Officially, Beijing is at ease with the events in Hong Kong. "We believe Hong Kong citizens, under the leadership of Tung Chee-hwa's administration, will sail through the current difficulties," a foreign ministry spokesman said on July 8. But it is no secret that Hu has little allegiance to Tung, who was handpicked by former President Jiang Zemin. By dumping Tung, Hu and his allies could gain an edge in their power struggle against Jiang, who still wields enormous clout as head of China's military. "The government is not bound and chained to Tung," says a Western diplomat in Beijing. "He's not Hu's man, and he is not widely liked in Beijing." Technically, Beijing has no power to force Tung out, and Hong Kong law doesn't provide for the recall of the chief executive. But most observers figure Hu could get Tung's resignation if he applied enough pressure.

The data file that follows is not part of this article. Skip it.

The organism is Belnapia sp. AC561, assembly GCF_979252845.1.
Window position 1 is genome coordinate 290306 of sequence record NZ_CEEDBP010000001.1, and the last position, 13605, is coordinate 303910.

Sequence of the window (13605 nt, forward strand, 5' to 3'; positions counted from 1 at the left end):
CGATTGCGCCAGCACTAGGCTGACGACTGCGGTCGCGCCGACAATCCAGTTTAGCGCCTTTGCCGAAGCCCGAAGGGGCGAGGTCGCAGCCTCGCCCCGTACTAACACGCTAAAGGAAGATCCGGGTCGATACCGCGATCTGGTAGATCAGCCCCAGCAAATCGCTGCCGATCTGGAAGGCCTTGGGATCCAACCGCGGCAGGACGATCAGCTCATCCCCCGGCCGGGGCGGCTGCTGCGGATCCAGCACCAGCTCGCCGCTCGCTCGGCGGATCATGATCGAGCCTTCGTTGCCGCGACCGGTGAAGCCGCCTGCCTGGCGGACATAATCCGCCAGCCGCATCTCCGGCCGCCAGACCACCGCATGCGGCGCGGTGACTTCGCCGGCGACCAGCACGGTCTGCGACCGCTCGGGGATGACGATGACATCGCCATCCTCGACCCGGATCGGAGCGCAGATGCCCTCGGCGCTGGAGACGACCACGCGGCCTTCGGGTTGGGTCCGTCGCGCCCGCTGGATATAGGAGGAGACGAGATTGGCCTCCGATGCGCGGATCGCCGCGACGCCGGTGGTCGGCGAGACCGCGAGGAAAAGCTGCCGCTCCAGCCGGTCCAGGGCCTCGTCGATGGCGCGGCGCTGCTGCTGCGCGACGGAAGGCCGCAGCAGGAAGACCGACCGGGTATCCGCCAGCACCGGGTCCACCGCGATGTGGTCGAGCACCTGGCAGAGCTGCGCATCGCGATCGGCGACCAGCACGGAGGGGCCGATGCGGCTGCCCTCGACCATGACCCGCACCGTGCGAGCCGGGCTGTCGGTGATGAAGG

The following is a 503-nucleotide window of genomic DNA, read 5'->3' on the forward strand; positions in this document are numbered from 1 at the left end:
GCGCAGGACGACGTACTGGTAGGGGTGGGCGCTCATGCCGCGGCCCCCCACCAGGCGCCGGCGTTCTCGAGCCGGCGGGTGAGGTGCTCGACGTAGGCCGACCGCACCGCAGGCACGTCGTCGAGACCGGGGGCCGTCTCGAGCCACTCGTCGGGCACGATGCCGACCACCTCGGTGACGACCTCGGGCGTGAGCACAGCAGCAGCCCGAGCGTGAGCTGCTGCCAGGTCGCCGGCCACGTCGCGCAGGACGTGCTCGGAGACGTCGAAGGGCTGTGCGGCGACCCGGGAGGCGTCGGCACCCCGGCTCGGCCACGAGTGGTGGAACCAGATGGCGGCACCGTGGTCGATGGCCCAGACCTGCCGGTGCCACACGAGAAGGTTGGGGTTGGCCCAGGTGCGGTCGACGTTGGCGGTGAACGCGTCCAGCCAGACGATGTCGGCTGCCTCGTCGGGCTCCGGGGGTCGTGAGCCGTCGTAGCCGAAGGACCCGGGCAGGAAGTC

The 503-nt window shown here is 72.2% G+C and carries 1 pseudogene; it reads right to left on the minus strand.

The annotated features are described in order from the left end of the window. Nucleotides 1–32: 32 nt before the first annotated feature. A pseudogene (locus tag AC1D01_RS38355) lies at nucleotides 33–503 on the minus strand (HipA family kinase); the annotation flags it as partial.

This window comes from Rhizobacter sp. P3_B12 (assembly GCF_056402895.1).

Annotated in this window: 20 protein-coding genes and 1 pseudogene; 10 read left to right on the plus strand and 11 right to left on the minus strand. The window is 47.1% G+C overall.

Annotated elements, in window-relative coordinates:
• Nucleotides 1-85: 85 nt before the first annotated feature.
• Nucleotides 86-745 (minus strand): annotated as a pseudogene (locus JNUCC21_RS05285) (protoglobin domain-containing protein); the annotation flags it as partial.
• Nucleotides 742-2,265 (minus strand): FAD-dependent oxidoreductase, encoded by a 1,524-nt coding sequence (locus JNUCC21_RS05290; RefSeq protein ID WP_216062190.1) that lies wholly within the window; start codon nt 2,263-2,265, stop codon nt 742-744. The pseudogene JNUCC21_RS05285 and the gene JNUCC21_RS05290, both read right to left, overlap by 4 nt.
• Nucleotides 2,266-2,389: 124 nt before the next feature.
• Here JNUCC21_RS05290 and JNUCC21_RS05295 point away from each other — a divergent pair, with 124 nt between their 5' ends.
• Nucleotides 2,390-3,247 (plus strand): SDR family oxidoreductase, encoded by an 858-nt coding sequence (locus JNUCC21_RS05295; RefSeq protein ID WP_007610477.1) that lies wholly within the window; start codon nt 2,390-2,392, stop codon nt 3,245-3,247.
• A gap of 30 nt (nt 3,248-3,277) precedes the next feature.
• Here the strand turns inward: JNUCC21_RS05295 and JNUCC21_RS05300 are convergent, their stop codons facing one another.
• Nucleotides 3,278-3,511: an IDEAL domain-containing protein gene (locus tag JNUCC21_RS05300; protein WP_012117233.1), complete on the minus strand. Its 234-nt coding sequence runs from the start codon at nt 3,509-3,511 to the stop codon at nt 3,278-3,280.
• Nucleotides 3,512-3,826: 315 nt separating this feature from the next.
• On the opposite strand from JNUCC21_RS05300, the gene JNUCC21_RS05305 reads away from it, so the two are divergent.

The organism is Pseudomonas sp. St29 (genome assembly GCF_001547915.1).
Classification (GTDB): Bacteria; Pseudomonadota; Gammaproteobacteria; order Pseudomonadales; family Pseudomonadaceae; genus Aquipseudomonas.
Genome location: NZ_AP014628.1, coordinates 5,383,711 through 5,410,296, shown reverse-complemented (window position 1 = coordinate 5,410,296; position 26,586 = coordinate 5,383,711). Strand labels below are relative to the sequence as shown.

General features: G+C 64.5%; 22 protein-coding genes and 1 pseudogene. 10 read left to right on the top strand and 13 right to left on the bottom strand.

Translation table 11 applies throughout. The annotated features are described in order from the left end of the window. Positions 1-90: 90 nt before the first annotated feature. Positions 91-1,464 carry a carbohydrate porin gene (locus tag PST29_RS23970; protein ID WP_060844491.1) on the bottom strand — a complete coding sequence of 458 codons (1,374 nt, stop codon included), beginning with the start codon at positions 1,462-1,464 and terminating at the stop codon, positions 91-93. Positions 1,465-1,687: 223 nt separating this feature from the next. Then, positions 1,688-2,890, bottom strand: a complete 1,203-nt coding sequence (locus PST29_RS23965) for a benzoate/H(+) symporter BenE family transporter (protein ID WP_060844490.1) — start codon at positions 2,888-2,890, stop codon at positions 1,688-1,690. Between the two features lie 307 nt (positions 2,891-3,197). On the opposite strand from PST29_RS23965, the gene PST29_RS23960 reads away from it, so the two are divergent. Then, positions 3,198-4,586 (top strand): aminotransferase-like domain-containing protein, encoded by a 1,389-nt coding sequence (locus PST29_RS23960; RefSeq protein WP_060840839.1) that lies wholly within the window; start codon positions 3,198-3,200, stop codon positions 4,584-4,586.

But Hu's biggest fear is that by bowing to the demonstrators in Hong Kong, he will encourage domestic dissent. In a sign of just how nervous the protests made China's leaders, mainland newspapers completely ignored the July 1 march. Yet millions of residents of neighboring Guangdong province watch Hong Kong TV and saw blanket coverage of the masses of demonstrators crowding between skyscrapers and filling Victoria Park. "There have been all kinds of reports on the protests we can see on Hong Kong television," says a Guangzhou businessman. Enterprising Internet surfers were also able to catch wind of the protests. If mainlanders "see Hong Kong people peacefully go out on the street and get what they want, that will be a threat to the rule of the Communist Party," says Albert Cheng, a popular radio talk-show host and longtime Tung critic. Already, China faces impromptu protests across the mainland practically every day by laid-off workers, overtaxed farmers, and city-dwellers booted from their homes. "The central government sees this quite clearly now as its own crisis," says Shi Yinhong, a professor at People's University.